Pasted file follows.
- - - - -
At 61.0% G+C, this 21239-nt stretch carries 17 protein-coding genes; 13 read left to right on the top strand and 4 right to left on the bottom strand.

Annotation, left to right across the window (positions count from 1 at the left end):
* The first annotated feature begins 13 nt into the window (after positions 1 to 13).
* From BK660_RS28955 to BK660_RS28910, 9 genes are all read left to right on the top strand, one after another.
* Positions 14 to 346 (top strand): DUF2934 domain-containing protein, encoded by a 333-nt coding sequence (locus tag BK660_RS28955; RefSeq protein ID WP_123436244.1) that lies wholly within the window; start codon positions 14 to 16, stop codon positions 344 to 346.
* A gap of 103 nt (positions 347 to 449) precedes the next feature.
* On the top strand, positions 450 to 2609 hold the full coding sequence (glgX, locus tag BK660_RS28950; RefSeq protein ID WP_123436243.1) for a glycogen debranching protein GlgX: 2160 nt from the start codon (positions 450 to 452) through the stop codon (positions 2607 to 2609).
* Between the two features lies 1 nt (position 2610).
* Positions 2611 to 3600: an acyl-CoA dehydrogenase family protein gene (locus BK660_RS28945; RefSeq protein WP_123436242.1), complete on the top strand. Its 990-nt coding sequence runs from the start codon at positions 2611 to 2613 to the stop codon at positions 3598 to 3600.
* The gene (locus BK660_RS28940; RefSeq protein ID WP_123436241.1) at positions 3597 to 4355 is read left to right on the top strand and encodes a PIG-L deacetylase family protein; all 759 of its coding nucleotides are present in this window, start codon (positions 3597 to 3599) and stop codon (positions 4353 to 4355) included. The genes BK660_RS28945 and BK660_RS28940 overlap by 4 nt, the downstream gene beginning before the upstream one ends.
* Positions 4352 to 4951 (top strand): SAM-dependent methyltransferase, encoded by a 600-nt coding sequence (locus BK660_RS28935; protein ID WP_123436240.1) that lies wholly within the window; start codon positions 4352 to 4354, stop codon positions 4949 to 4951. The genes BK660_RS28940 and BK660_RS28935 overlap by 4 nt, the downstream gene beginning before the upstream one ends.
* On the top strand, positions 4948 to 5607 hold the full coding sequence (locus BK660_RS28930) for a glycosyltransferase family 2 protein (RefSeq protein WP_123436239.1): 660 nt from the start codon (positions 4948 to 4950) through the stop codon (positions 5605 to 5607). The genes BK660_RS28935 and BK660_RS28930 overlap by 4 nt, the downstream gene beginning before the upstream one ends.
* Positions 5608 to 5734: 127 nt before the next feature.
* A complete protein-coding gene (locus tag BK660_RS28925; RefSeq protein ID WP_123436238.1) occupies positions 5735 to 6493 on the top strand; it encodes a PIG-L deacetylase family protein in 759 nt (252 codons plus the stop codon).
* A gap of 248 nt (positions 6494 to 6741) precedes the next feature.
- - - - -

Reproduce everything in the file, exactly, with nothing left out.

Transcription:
At 61.0% G+C, this 21239-nt stretch carries 17 protein-coding genes; 13 read left to right on the top strand and 4 right to left on the bottom strand.

Annotation, left to right across the window (positions count from 1 at the left end):
* The first annotated feature begins 13 nt into the window (after positions 1 to 13).
* From BK660_RS28955 to BK660_RS28910, 9 genes are all read left to right on the top strand, one after another.
* Positions 14 to 346 (top strand): DUF2934 domain-containing protein, encoded by a 333-nt coding sequence (locus tag BK660_RS28955; RefSeq protein ID WP_123436244.1) that lies wholly within the window; start codon positions 14 to 16, stop codon positions 344 to 346.
* A gap of 103 nt (positions 347 to 449) precedes the next feature.
* On the top strand, positions 450 to 2609 hold the full coding sequence (glgX, locus tag BK660_RS28950; RefSeq protein ID WP_123436243.1) for a glycogen debranching protein GlgX: 2160 nt from the start codon (positions 450 to 452) through the stop codon (positions 2607 to 2609).
* Between the two features lies 1 nt (position 2610).
* Positions 2611 to 3600: an acyl-CoA dehydrogenase family protein gene (locus BK660_RS28945; RefSeq protein WP_123436242.1), complete on the top strand. Its 990-nt coding sequence runs from the start codon at positions 2611 to 2613 to the stop codon at positions 3598 to 3600.
* The gene (locus BK660_RS28940; RefSeq protein ID WP_123436241.1) at positions 3597 to 4355 is read left to right on the top strand and encodes a PIG-L deacetylase family protein; all 759 of its coding nucleotides are present in this window, start codon (positions 3597 to 3599) and stop codon (positions 4353 to 4355) included. The genes BK660_RS28945 and BK660_RS28940 overlap by 4 nt, the downstream gene beginning before the upstream one ends.
* Positions 4352 to 4951 (top strand): SAM-dependent methyltransferase, encoded by a 600-nt coding sequence (locus BK660_RS28935; protein ID WP_123436240.1) that lies wholly within the window; start codon positions 4352 to 4354, stop codon positions 4949 to 4951. The genes BK660_RS28940 and BK660_RS28935 overlap by 4 nt, the downstream gene beginning before the upstream one ends.
* On the top strand, positions 4948 to 5607 hold the full coding sequence (locus BK660_RS28930) for a glycosyltransferase family 2 protein (RefSeq protein WP_123436239.1): 660 nt from the start codon (positions 4948 to 4950) through the stop codon (positions 5605 to 5607). The genes BK660_RS28935 and BK660_RS28930 overlap by 4 nt, the downstream gene beginning before the upstream one ends.
* Positions 5608 to 5734: 127 nt before the next feature.
* A complete protein-coding gene (locus tag BK660_RS28925; RefSeq protein ID WP_123436238.1) occupies positions 5735 to 6493 on the top strand; it encodes a PIG-L deacetylase family protein in 759 nt (252 codons plus the stop codon).
* A gap of 248 nt (positions 6494 to 6741) precedes the next feature.